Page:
KT: How did you get into photography? When/what was your first encounter with photography?

OY: When I was in my second year of junior high school, I was inspired by a Japanese TV drama which was about a news photographer. It looked fun that they could travel all over Japan! For this reason, I decided to be a photographer.

My father bought me a camera. However, I didn’t take many photos at that time because I was on the soccer team. Sometimes, I took pictures of rice paddies, dragonflies and scenery near my house. After graduating from high school, I went to a documentary-oriented photography school in Osaka. Mostly we took snapshots of downtown Osaka in black&white.

KT: Your work is a brilliant mix of portraiture and dream-like practices, ranging from exploring the nature of individuality & self-awareness to uniformly choreographed individuals attempting to explore their identity. On what basis do you select your subjects? How do you decide to get so intimate with your subject?

OY: For my books 100 and 1000 children, I was inspired by my trip to Thailand. Back then I was shooting for a children’s magazine. I had an idea to take pictures of local children with fresh fruits. This idea just popped into my mind. I was not planning to carry forward this idea for the magazine. It was something I just wanted to try. I was not aware where it would take me.

When I returned to Japan, I decided to try the same thing with Japanese children. This time with a more planned approach for 100Children! For the next two and half years, I shot with 3 to 5year old kids. And then I decided to shoot 1000 children because 100 were not enough for me. 1000 is much more powerful than 100. And it inspired me for my ‘Assembly’ series.

When I lined up all of the individual photos together. I realized the impact of a group and how strong it can be. Then I choose to shoot the photos with nature as the background. Because it is simple and the girls could be the main focus.

I decided to shoot with scenery where you could not recognize the specific location in order to encourage the audience to use their imagination while viewing the photos. The strength and beauty as a collective entity stood out more by being in nature. I was attracted to the expressiveness of the group.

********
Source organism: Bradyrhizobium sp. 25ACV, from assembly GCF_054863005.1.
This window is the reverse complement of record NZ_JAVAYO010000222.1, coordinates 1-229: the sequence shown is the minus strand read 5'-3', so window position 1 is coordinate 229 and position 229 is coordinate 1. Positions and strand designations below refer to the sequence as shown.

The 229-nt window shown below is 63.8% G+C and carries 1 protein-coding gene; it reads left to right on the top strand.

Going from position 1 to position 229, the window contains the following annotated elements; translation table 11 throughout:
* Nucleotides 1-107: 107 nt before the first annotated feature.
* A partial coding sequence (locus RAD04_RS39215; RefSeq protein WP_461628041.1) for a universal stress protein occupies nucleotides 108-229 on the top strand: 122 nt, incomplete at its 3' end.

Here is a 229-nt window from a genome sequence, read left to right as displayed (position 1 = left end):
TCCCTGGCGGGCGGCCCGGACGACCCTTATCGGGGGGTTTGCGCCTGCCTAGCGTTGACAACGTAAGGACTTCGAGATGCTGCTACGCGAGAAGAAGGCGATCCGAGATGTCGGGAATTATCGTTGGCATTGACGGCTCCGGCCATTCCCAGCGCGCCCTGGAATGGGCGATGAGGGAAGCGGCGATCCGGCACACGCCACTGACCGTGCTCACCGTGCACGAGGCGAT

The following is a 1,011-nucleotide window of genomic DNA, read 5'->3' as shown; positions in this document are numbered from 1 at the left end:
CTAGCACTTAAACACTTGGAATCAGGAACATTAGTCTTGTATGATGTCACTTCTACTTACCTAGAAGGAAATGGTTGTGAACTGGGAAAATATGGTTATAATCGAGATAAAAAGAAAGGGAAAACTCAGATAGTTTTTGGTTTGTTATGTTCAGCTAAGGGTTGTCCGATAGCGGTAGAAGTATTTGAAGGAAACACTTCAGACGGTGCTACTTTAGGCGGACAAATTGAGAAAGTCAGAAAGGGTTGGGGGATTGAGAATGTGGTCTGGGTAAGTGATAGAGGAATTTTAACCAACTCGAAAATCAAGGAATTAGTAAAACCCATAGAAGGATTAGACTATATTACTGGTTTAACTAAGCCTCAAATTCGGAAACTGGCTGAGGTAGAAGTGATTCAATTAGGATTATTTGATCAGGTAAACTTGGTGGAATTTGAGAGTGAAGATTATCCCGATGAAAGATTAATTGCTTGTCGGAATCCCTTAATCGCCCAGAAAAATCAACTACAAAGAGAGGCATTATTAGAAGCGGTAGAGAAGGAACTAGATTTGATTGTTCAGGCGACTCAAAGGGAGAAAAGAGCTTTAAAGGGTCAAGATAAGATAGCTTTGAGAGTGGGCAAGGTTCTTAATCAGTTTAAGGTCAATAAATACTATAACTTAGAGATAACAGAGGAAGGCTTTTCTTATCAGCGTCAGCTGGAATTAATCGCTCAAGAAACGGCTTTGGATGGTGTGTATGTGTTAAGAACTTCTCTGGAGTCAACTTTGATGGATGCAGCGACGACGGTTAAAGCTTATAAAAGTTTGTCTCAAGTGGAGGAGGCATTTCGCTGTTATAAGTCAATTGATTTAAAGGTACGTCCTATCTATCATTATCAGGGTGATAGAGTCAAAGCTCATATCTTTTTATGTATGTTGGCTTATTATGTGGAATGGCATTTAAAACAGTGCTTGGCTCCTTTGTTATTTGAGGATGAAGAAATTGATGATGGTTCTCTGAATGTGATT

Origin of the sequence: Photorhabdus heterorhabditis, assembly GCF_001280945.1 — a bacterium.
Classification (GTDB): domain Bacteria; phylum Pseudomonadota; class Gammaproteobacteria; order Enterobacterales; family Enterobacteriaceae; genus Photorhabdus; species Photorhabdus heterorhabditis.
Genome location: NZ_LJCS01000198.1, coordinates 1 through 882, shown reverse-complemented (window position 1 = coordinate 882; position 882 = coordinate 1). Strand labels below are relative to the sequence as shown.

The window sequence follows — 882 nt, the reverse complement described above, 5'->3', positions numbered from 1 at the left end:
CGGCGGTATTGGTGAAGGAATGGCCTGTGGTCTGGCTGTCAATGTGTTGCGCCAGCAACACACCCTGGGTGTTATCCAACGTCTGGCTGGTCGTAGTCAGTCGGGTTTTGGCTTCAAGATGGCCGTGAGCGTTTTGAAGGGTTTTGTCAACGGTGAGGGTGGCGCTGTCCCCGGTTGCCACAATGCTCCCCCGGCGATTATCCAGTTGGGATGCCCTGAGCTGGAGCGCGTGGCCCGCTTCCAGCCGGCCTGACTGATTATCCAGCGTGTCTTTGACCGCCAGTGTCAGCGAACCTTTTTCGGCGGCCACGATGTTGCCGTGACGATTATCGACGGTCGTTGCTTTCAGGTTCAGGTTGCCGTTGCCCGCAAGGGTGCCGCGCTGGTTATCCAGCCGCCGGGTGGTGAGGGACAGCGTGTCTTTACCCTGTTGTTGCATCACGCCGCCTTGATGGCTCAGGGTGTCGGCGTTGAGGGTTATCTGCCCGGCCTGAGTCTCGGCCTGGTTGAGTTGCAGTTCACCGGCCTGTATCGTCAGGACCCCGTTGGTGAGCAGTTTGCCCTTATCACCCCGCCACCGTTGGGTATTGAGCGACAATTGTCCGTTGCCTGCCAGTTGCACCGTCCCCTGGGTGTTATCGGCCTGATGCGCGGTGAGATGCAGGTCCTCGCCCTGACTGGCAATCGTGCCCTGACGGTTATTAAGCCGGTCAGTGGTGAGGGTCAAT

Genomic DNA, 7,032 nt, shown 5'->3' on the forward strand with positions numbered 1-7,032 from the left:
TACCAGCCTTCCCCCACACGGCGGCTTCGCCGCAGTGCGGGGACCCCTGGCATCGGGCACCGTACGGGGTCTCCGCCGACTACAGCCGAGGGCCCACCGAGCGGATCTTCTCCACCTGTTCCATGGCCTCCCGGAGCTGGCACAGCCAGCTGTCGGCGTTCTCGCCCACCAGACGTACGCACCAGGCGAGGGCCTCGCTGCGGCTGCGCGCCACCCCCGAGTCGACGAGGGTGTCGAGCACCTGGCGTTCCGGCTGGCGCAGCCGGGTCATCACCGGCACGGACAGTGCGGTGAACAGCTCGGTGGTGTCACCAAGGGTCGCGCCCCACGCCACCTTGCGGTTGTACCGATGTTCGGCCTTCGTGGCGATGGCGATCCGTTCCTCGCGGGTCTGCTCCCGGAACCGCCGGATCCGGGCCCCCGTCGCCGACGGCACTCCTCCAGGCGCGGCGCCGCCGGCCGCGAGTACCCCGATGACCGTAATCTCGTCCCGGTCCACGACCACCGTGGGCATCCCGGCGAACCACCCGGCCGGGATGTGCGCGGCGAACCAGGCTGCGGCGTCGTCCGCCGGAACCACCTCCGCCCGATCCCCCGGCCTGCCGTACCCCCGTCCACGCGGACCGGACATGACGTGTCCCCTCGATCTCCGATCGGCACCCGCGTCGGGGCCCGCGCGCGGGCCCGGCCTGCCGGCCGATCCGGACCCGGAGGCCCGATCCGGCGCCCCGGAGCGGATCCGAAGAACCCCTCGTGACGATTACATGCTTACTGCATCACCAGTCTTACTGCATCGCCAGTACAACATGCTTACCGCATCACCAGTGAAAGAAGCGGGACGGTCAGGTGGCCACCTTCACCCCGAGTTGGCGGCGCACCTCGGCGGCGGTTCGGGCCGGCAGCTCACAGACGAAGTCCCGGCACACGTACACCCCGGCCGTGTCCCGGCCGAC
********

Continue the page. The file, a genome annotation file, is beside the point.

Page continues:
KT: In your usual style of photographing, you tend to hide the faces of your subject, allowing yourself to draw out the strength of the of the portrait. What is your fascination with hiding the faces of your subject?

OY: Anonymity of invisible faces makes people use their imagination. Covering individual model’s faces put more focus on the group, not on one or two models.

KT: You have published many very special books – “Sasayama”, “1000 Children”, “Assembly” including recent one being ‘Mizugi”, published by Swedish publisher Libraryman. What do you like about the medium of photography in book format? What is the difference in approach between a Japanese publisher and a European publisher considering you have worked with multiple publishers?

OY: I don’t care about the size of photography in a book format. But non-standard size is more expensive than standard size. When I worked with a Japanese art director, we talk to each other about it. But art-director at Libraryman publishing selected my images himself with a design which was so innovative.

KT: In one of your previous interviews in 2015, you quoted, “I have no idea about Instagram, but I usually use my mobile phone when I go location spotting because it’s convenient.” In 2018, we notice that you are very active on Instagram now where you daily post multiple photos and videos with your followers. What transformed your approach to Instagram as a medium? What are your thoughts as an artist on the use of Instagram like platforms to connect with your audience in the present digital age scenario?

OY: I always hope to improve my photography style. I want to be an aspiring photographer. On Instagram, I can show my new pictures. And then some people write to me with their queries. The process of an anonymous dialogue is very exciting!

KT: With your multi-layered artistic approach, what do you do you want to achieve with your photography in the end?

OY: It is a difficult question. I can’t explain it well but I wish to keep taking photos and showing to others.

Photos©Osamu Yokonami